3D Printed Tires and Self-repairing Shoes

By: | February 26th, 2019

the Michelin Concept Tire

Photo by Jimmy Hamelin | Michelin

What are 3D Printed Tires?

The world is at a stage when it appreciates sustainability; this bid is the core on which the additive manufacturing companies are based. In a bid to drive sustainability for the near future, companies like Michelin are investing a substantial amount in producing 3D printed tires. With the various strides taken, additive manufacturing is gaining more ground in the automobile industry.

3D printed tires are made with the selective laser sintering (SLS) technology, by employing the use of biodegradable materials, which includes orange zest, bamboo, molasses, wood, and natural rubber. This 3D printed tire, according to Michelin, is known as the “Vision.” Unlike the traditional tires used on a large scale in the world, the Vision is more solid, sponge-like, and looks like a 3D print, which is molded to be wheel-like in shape. For this type of wheel, there is no inner tube which is used in the tires to maintain its structure by injecting air into it regularly.

The extensive use of these 3D printed tires would probably not be feasible in the near future, but with continuous development, in less than a decade, many vehicles will roll out, using this system in the design.

Self-repairing Shoes

3D-printed shoe pad repairing itself
A severed 3D-printed shoe pad repairing itself – Image: An Xin and Kunhao Yu

Over the years, researchers have embarked on the engineering of a rubber that self-repairs and this is aimed to be printed in 3D. With this technology, the material can self-repair in a matter of hours. The process underlying 3D printing is photo polymerization. Photo polymerization is a process that makes use of light to solidify a liquid resin. It is attained through reactions with a chemical group known as the thiols. When an oxidizer is subsequently added to the thiol, they are transformed and form disulfides, which is the chemical group that is able to self-repair. This is the underlying process behind the self-repairing shoes.

3D Printed Tires and Self-repairing Shoes: What would change?

It is an eco-friendly approach to designs.

3D designs for tires and shoes are leaping forward in the production industries to provide a more sustainable solution. The companies are set up to produce utilities that would help sustain the environment, a solution to the ecological sector of various industries.

One major concern of the automobile industry now is how to create vehicles that are environmentally friendly, which is why the push for electric cars has been high in recent years, with various companies like Uber, Tesla, and Lyft testing prototypes and innovating better functionalities. With the additive manufacturing techniques, parts of automobiles, especially the tire that is initially made of non-biodegradable materials, would be produced. Recently, the EU initiated a project worth 2.7 million Euros to produce cars and other infrastructures with recycled 3D printed materials. This has bolstered the poise of researchers to discover and innovate more in the additive manufacturing eco-space. The environment is a big challenge that the automobile industry must deal with and 3D printing could be the solution.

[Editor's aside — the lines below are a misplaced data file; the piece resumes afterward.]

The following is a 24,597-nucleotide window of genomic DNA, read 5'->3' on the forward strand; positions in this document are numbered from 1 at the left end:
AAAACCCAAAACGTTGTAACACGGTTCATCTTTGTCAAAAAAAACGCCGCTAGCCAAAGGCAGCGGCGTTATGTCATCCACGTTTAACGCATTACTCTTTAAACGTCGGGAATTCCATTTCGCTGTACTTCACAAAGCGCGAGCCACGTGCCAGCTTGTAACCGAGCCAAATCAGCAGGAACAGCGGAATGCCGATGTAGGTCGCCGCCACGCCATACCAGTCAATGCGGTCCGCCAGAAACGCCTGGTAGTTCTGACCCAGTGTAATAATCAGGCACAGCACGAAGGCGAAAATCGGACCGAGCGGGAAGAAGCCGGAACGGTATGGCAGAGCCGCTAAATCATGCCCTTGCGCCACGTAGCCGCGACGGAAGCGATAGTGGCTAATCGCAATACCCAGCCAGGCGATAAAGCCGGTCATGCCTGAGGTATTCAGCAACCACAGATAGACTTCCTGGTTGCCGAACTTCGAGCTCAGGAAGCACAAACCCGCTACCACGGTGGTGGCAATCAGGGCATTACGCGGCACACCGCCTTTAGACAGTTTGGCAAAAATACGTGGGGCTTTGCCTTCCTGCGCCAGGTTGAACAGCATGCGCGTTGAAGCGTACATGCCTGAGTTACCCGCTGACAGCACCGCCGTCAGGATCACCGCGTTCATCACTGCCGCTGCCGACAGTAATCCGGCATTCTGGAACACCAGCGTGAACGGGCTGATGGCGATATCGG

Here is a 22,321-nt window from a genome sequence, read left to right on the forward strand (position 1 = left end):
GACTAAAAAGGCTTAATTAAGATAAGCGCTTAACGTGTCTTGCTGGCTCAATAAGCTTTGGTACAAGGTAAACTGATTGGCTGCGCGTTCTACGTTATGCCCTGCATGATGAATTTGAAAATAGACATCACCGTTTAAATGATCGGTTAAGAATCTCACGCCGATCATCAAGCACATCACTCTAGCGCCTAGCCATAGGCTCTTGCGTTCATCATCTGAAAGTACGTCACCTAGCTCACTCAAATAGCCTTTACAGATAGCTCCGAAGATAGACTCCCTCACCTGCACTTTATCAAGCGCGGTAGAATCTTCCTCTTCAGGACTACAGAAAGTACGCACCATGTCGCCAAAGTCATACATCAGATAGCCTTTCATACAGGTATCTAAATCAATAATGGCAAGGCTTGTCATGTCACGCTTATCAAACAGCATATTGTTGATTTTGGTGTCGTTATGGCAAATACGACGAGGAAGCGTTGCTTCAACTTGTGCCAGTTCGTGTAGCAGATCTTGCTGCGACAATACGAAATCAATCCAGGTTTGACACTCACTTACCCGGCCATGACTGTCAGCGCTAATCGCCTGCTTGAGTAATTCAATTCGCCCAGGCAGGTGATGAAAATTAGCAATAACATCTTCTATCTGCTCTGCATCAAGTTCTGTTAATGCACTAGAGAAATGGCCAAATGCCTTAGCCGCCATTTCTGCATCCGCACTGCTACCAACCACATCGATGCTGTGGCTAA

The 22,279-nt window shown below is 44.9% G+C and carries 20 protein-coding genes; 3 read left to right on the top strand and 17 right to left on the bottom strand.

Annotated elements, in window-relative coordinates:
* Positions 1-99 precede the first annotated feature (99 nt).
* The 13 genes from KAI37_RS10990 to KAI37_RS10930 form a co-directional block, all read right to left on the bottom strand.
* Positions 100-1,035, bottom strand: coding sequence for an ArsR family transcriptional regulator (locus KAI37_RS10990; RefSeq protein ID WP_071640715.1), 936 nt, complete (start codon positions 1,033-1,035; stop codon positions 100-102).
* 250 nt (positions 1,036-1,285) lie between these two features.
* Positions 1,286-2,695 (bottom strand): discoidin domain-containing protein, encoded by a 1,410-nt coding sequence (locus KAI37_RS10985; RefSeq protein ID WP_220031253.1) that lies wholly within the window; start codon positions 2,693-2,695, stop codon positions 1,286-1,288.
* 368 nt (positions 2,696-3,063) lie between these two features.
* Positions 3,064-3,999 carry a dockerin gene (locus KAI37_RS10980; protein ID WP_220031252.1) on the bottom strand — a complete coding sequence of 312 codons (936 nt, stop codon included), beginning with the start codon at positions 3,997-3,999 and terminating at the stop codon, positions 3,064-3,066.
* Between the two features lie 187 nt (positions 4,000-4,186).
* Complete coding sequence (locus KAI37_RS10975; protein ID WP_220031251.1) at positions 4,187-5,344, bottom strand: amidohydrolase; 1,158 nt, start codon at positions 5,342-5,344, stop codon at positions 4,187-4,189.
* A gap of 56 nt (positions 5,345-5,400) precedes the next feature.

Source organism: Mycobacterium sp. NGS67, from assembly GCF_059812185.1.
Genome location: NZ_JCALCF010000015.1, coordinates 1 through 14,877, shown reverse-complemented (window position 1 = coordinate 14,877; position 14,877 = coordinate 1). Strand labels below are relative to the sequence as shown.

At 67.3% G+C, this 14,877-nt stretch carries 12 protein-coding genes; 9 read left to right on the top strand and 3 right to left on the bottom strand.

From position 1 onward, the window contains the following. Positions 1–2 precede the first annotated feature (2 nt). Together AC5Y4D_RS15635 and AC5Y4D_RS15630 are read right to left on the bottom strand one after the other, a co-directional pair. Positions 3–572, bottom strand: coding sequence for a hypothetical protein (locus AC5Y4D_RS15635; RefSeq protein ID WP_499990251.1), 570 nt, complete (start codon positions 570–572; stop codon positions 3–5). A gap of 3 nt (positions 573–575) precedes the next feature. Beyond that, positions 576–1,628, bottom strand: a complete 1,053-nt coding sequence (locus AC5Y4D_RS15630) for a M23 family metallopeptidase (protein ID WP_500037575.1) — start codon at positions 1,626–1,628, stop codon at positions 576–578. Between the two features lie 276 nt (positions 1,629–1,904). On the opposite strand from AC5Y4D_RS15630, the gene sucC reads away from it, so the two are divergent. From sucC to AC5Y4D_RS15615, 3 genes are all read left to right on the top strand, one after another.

It’s a game changer.

With the use of 3D printed shoes, there would be no need to constantly change shoe soles or get rid of shoes when they get torn or worn out. An oxidizer could be easily used to reform the shape that is lost, and in a couple of hours, the shoe would be self-repaired. There would be less frequent replacements needed for shoes and if they are ever replaced, the shoes are biodegradable and would not constitute health hazards. 

When the 3D printed tires are extensively deployed, it will provide a new look to the automobile space, as it allows for sleeker and customized designs. Tires can be printed in custom designs on wheels in no time. The additive technology is the perfect technique of manufacturing, since complex designs that seemed impossible for traditional tires would be accomplished in record time. This technique also enables wheels to be designed and optimized to adapt to various road conditions, as well as accomplishing the eco-friendly aim.

Author Bio:
Nichole Heydenburg is a Content Writer for 
Apex Waves, an electronic test equipment company based in Cary, NC.
Twitter: 
@Apex Waves

Bianca Van der Watt

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